Podcast | How CRISPR gene editing is changing modern science

Nobel Prize-winning scientist Jennifer Doudna discusses how the technology she helped advance is treating diseases and raising ethical dilemmas. 

Petri dishes on a table

Petri dishes with citrus seedlings that are used for gene editing research at the University of Florida in Lake Alfred, Fla. (Federica Narancio/AP)

Gene editing is a game-changer for humanity. From health on individuals to the fate of the planet, the possible impacts of the technology are something previously found only in science fiction. But as with all scientific advancements that supercharge human capabilities and power, the technology comes with ethical questions.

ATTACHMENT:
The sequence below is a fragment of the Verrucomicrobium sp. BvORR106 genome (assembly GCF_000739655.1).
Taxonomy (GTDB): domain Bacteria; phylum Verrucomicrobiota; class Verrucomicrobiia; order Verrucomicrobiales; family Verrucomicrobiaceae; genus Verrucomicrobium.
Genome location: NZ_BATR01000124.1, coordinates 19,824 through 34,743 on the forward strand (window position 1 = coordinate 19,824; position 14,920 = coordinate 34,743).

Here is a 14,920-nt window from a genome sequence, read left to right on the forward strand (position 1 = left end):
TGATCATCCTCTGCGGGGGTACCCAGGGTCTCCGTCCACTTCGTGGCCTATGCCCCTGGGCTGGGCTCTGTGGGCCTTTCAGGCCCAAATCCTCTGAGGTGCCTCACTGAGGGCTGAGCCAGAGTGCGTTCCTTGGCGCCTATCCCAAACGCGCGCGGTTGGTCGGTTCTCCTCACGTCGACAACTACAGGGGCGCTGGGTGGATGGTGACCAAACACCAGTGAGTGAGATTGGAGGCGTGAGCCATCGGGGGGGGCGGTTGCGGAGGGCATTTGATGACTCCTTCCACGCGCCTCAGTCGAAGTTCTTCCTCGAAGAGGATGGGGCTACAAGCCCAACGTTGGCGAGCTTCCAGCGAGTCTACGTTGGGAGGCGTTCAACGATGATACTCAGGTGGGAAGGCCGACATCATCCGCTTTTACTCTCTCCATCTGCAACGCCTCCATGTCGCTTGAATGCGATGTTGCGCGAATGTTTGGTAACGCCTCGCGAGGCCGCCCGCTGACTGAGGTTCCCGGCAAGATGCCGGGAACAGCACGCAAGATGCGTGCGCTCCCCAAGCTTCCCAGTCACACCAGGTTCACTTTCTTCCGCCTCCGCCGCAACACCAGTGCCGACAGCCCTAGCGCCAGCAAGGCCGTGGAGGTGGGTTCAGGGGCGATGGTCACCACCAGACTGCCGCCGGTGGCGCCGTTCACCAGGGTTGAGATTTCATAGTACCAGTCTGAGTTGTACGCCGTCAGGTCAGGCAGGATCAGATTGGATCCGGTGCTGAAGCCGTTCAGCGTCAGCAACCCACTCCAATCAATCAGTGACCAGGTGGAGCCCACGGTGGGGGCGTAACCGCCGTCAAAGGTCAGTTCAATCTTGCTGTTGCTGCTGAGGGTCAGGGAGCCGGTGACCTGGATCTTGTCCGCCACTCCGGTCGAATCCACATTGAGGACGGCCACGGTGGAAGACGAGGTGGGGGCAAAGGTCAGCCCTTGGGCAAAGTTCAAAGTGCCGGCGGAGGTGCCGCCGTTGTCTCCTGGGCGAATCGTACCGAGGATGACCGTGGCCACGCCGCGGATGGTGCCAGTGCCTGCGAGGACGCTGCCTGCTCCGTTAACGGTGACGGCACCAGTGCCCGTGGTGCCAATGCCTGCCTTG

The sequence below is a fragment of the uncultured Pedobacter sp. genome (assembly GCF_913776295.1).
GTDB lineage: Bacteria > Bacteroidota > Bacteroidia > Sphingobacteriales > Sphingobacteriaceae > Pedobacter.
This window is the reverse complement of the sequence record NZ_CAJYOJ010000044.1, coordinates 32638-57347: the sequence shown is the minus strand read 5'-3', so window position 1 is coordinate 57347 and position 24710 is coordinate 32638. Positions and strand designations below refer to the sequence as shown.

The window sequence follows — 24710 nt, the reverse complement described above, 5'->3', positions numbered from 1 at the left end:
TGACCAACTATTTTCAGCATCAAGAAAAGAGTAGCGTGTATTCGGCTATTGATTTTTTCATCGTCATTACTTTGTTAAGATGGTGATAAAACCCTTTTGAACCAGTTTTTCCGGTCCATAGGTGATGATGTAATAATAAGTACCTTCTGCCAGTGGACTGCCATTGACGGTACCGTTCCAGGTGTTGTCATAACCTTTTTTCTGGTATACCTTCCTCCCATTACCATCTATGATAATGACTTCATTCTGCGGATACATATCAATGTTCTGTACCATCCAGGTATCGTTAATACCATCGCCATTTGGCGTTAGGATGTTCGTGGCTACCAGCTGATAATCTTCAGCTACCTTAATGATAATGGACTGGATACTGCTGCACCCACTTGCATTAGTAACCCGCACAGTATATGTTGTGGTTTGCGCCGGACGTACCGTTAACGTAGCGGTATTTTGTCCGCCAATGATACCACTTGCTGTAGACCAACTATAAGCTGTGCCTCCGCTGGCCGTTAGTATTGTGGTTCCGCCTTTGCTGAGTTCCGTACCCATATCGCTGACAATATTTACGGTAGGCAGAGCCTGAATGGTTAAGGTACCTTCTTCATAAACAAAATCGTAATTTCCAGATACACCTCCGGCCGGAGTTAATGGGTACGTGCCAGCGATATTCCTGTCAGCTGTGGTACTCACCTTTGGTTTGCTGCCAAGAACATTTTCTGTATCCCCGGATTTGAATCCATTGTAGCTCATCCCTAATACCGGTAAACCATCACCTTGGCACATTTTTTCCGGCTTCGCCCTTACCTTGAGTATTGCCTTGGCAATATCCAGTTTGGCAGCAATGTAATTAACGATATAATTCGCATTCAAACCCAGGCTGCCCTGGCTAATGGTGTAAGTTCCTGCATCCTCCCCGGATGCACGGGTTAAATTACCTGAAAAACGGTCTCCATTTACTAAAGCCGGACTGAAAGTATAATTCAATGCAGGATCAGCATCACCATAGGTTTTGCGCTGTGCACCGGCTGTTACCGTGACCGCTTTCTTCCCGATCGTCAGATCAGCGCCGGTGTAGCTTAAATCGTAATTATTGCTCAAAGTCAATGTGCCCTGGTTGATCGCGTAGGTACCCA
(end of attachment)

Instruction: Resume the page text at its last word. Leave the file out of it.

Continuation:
These possibilities and questions are at the core of this episode of the Crosscut Talks podcast. 

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We’re listening in on a conversation between Nobel laureate and University of California Berkeley chemistry professor Jennifer Doudna and New York Times columnist and science writer Carl Zimmer as they discuss one of these technologies, CRISPR.  

Doudna, who won the Nobel for her work with gene editing technology, explains the fundamental science behind CRISPR, how it’s now being used by scientists to treat a wide range of diseases from HIV to sickle cell anemia, and where it might go from here.

This conversation was recorded May 3, 2023.

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